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  1. #1

    'Trading' Brands?

    Is it conceivable from a business standpoint for distillers to sell off brands currently in their portfolio and other distillers take over manufacture of the brand? From a taste standpoint, how difficult would it be to maintain a similar profile in a new location? I have never had the opportunity to taste classic Old Crow or OGD to experience how these brands may have changed with change of ownership.

    I could envision a distiller acquiring cheap brands much the way Pabst Brewing Company acquired a wealth of cheap beers (Schaefer, Old Milwaukee, PBR, Old Style, Schlitz, Stroh's etc.) By my thinking this distiller would probably thus aim more for profit by volume, leaving the distillers manufacturing premium brands to fill the profit by mark-up role. Could we see a single distiller carving out a niche by manufacturing the likes of Ten High, Early Times, Ancient Age, and Old Crow or have I been thinking too hard?

  2. #2
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    Re: 'Trading' Brands?

    Quote Originally Posted by RoyalWater View Post
    Is it conceivable from a business standpoint for distillers to sell off brands currently in their portfolio and other distillers take over manufacture of the brand? From a taste standpoint, how difficult would it be to maintain a similar profile in a new location? I have never had the opportunity to taste classic Old Crow or OGD to experience how these brands may have changed with change of ownership.
    It's a lot more than "conceivable." It's been happening for the last 40 years or so. It's called industry consolidation. In most cases, no effort is made to really match the brand profile. The new manufacturer simply puts their bourbon into bottles with the acquired brand's labels. Old Grand-Dad was an exception because of its high-rye mash bill. Beam then and now uses the Grand-Dad mash bill and yeast for its Grand-Dad. Old Fitzgerald is another example. Heaven Hill had never made wheated bourbon until it acquired Old Fitzgerald.

    I could envision a distiller acquiring cheap brands much the way Pabst Brewing Company acquired a wealth of cheap beers (Schaefer, Old Milwaukee, PBR, Old Style, Schlitz, Stroh's etc.) By my thinking this distiller would probably thus aim more for profit by volume, leaving the distillers manufacturing premium brands to fill the profit by mark-up role. Could we see a single distiller carving out a niche by manufacturing the likes of Ten High, Early Times, Ancient Age, and Old Crow or have I been thinking too hard?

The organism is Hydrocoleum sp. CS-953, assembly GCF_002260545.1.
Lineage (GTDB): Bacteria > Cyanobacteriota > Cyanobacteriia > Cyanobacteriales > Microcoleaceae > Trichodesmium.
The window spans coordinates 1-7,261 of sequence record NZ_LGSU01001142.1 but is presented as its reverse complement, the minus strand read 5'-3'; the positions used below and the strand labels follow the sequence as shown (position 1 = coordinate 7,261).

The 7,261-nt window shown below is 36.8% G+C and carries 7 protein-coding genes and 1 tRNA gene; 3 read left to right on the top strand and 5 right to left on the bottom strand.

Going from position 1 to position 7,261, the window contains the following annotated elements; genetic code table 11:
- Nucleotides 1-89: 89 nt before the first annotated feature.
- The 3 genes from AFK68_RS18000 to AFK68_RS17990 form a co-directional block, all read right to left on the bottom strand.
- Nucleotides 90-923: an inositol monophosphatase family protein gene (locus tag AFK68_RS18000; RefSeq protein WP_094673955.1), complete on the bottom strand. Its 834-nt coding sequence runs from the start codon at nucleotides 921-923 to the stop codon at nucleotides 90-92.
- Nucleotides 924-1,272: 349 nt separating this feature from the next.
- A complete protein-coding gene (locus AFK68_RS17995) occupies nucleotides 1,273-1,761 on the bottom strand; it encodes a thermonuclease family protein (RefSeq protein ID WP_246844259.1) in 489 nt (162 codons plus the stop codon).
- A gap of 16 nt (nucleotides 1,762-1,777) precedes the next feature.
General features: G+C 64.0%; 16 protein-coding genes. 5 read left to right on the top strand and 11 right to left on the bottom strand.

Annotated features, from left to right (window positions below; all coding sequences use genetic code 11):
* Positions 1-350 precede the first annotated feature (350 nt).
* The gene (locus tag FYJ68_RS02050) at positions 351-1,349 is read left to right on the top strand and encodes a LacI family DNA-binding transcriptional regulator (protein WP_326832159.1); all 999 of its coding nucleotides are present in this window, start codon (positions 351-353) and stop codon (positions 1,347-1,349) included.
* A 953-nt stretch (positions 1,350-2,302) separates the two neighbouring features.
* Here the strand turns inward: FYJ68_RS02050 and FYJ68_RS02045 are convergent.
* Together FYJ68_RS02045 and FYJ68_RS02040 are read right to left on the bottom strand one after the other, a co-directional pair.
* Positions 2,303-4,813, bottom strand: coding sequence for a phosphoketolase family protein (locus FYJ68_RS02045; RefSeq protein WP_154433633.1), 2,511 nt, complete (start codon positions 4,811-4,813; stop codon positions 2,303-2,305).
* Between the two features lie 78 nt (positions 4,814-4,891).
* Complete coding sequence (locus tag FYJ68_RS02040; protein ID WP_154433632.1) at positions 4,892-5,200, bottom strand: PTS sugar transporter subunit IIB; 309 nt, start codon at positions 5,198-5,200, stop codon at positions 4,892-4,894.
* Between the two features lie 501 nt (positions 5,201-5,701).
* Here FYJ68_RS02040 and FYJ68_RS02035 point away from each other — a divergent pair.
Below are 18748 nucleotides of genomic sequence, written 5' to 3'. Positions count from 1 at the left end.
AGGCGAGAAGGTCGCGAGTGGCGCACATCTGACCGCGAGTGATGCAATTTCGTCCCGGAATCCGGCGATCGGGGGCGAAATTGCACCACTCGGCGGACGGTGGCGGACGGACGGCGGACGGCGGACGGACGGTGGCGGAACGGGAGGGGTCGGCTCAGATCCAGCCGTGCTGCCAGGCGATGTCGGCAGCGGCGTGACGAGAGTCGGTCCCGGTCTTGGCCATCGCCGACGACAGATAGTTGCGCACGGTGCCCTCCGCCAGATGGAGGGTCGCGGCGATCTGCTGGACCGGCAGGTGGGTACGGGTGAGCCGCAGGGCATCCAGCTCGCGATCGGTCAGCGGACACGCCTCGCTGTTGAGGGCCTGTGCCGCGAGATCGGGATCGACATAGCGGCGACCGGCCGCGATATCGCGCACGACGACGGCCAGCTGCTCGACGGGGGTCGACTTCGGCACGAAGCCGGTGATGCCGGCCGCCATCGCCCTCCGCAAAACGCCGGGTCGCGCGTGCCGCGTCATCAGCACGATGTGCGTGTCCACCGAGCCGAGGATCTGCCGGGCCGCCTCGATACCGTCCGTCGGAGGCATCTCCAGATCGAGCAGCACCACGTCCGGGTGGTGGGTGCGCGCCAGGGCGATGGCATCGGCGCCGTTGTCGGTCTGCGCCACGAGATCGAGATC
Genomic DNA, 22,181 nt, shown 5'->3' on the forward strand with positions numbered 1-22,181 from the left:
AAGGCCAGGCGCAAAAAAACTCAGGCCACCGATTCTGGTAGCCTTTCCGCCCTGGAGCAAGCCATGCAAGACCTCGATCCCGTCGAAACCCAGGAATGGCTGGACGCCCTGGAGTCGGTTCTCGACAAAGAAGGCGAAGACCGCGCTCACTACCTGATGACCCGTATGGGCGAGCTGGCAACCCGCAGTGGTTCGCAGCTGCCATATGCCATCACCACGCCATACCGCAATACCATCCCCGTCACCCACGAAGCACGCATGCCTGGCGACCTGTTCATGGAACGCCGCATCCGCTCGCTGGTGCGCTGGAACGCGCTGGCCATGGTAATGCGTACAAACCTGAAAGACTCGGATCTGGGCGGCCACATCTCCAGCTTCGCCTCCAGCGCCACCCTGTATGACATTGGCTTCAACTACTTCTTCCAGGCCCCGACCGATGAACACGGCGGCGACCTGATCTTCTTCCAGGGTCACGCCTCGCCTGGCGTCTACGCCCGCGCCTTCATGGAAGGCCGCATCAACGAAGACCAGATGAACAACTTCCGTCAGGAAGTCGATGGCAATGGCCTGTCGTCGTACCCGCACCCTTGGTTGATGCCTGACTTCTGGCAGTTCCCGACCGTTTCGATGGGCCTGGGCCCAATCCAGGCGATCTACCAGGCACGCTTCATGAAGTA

Here again, what you're imagining has been happening for 40 years or so. All of the Pabst brands are made by Miller, but when it was still G. Heileman that owned a lot of those brands, they made them in LaCrosse, WI, but essentially put the same beer into a whole bunch of different cans. A parallel in bourbon would be a compnay such as Luxco, which buys bulk bourbon for the brands it owns (Ezra Brooks, Yellowstone), but both Heaven Hill and Buffalo Trace (which are distillers) have built their business to a large part on "cats and dogs" they acquired from other companies that were either exiting the business or shedding a few brands. Buffalo Trace (i.e., Sazerac) got into bourbon with Benchmark and Eagle Rare, two brands it acquired from Seagrams. Although Heaven Hill's biggest bourbon brands are two it created, Evan Williams and Elijah Craig, it has always had a big stable of acquired brands such as J.T.S. Brown, Henry McKenna, Mattingly and Moore, J.W. Dant and many others.

    It's equally true of Buffalo Trace. Although they created Buffalo Trace itself, Blanton's, Stagg, ETL and Ancient Age. Weller, Charter, Eagle Rare and Benchmark were all acquisitions.
    Last edited by cowdery; 04-04-2007 at 06:55.

  3. #3

    Re: 'Trading' Brands?

    I am aware that most brands are consolidated under a few manufacturers. What I am trying to get at is whether certain companies might attempt to maximize their portfolios by selling the brands which they consider non-essential. If so might we end up with a premium bourbon specialist or a cheap bourbon specialist etc. Obviously, certain brands are off limits; WT could not sell WT or even RR and still maintain the name and tradition of their company, Beam could not part with JB or Bookers etc. Is there talk of certain brands being available or, on a different note, certain brands being dis-continued?

  4. #4
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    Re: 'Trading' Brands?

    There a dozens of brands that have been discontinued that still are owned by the companies. I guess if the price is right anything is for sale
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  5. #5
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    Re: 'Trading' Brands?

    Again, that's exactly what has been happening, though rather than specialization most companies want a balanced portfolio. As for companies shedding brands, that's exactly what happened. Companies would consolidate, find themselves with huge, overlapping portfolios, then would sell off the brands they didn't want. Sazerac, Heaven Hill, Luxco, Barton and others all built their business in large part off the "leavings" of companies such as Seagram's, Diageo and National.